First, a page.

2 (3?) quarters of analysts bashing Apple for- sales below expections, demand for [fill in the blank: 2g Nano, 5.5g iPod, movies, mac book] below expections, not enough new products delivered, increased competition, decreased market share, etc all adding up to Apple performing at or below estimates. Lowering targets at every turn. All driving down Apple's share price



    The analysts have been down on Apple DESPITE every real world indicator to the contrary - sales, market share, inventory, buzz, reviews, etc.



    And NOW Apple is suddenly golden?



    Sounds like classic pump and dump to me:



    Put a minus spin on the company, short the stock and accumulate Apple stock for your clients quietly as it declines. Profit on the decline and the client sales.



    Then buy a bunch of calls then announce Apple is suddenly amazing and let the lemmings chase your new target. Advise your clients to sell in the "early" version of your newsletter, then spread more FUD about Apple in the 1st quarter (iPhone / iTV / iWhatever not here yet/not selling fast enough), etc, etc.



    It is not that the analysts are clueless, its that they all have ties to hedge funds and brokerage houses. They are not prognosticating, they are manipulating at arms length from the traders.



    This has happened so many times with Apple in the last 3 years that the SEC should investigate.



    Ouch.
  • Reply 18 of 29
    Quote:
    Originally Posted by UrbanVoyeur


    So let me get this straight:



    2 (3?) quarters of analysts bashing Apple for- sales below expections, demand for [fill in the blank: 2g Nano, 5.5g iPod, movies, mac book] below expections, not enough new products delivered, increased competition, decreased market share, etc all adding up to Apple performing at or below estimates. Lowering targets at every turn. All driving down Apple's share price



    The analysts have been down on Apple DESPITE every real world indicator to the contrary - sales, market share, inventory, buzz, reviews, etc.



    And NOW Apple is suddenly golden?



    Sounds like classic pump and dump to me:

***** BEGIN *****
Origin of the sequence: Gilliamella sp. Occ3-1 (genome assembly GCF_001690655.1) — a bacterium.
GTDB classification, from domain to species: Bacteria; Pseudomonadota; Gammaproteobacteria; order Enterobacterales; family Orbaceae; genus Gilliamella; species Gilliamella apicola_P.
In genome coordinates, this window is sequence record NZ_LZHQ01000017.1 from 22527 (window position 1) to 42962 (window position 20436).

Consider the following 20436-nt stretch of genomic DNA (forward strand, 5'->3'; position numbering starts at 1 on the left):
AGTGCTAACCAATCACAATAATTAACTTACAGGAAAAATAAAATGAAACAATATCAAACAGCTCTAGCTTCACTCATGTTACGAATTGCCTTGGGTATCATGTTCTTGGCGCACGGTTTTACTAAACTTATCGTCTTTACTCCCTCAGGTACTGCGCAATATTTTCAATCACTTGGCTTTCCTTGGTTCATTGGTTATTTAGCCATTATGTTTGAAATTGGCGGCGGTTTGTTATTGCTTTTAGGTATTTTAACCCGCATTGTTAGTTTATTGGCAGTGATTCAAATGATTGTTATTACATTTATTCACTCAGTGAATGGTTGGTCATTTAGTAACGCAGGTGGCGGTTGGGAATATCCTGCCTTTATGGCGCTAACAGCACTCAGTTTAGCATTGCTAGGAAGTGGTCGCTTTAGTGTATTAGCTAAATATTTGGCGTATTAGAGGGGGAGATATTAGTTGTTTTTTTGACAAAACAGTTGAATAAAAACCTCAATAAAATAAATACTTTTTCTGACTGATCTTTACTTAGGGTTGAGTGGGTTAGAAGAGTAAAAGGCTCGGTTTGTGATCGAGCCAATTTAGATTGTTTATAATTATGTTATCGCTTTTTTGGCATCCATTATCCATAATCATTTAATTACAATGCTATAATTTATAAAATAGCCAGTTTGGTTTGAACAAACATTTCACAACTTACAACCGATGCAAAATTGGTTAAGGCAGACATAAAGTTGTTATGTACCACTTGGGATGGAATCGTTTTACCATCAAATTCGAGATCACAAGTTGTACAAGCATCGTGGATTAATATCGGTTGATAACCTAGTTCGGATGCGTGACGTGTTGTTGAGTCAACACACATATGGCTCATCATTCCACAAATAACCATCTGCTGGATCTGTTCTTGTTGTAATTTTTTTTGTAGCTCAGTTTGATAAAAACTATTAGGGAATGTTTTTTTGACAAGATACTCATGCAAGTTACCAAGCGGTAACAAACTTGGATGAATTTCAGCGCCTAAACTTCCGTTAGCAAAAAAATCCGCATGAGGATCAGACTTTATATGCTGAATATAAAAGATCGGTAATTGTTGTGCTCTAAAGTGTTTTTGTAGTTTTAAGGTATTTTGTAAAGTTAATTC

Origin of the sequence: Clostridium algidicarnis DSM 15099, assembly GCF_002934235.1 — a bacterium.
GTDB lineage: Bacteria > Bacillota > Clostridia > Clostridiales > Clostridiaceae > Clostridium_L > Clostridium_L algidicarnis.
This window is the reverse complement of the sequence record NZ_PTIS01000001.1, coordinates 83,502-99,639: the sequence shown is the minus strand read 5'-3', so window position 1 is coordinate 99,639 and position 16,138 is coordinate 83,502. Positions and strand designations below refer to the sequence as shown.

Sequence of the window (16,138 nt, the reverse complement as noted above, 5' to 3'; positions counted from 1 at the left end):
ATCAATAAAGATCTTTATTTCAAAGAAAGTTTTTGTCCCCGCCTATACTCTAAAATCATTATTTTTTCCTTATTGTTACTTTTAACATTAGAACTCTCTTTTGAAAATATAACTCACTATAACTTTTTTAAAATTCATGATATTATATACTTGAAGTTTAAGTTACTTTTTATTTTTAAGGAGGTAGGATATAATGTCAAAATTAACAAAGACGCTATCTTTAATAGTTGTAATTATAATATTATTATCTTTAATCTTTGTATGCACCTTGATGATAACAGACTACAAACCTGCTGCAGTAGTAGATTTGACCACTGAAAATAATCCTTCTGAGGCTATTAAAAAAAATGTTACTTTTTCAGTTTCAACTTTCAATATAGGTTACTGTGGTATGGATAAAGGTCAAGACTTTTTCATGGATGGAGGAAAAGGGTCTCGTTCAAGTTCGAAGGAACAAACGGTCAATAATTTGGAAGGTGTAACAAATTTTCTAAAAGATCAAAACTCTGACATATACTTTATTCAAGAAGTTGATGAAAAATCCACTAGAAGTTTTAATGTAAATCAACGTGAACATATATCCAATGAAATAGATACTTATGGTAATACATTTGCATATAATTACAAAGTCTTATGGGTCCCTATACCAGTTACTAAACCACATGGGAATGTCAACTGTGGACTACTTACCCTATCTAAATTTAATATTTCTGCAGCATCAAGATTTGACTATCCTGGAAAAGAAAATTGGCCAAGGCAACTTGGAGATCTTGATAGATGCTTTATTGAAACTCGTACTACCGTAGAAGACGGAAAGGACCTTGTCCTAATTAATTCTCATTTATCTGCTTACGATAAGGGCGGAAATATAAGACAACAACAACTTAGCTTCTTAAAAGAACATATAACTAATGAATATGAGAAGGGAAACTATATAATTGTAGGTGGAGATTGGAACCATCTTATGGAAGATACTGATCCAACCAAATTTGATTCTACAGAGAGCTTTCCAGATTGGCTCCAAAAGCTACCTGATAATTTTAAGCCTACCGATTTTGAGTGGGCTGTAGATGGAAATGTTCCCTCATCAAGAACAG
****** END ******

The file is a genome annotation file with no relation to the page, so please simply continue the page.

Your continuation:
Put a minus spin on the company, short the stock and accumulate Apple stock for your clients quietly as it declines. Profit on the decline and the client sales.



    Then buy a bunch of calls then announce Apple is suddenly amazing and let the lemmings chase your new target. Advise your clients to sell in the "early" version of your newsletter, then spread more FUD about Apple in the 1st quarter (iPhone / iTV / iWhatever not here yet/not selling fast enough), etc, etc.



    It is not that the analysts are clueless, its that they all have ties to hedge funds and brokerage houses. They are not prognosticating, they are manipulating at arms length from the traders.



    This has happened so many times with Apple in the last 3 years that the SEC should investigate.



    Quick, Analyst-Boy!... to the Obfuscatory!
  • Reply 19 of 29
    melgrossmelgross Posts: 31,471member
    Quote:
    Originally Posted by UrbanVoyeur


    So let me get this straight:



    2 (3?) quarters of analysts bashing Apple for- sales below expections, demand for [fill in the blank: 2g Nano, 5.5g iPod, movies, mac book] below expections, not enough new products delivered, increased competition, decreased market share, etc all adding up to Apple performing at or below estimates. Lowering targets at every turn. All driving down Apple's share price



    The analysts have been down on Apple DESPITE every real world indicator to the contrary - sales, market share, inventory, buzz, reviews, etc.



    And NOW Apple is suddenly golden?



    Sounds like classic pump and dump to me:



    Put a minus spin on the company, short the stock and accumulate Apple stock for your clients quietly as it declines. Profit on the decline and the client sales.



    Then buy a bunch of calls then announce Apple is suddenly amazing and let the lemmings chase your new target. Advise your clients to sell in the "early" version of your newsletter, then spread more FUD about Apple in the 1st quarter (iPhone / iTV / iWhatever not here yet/not selling fast enough), etc, etc.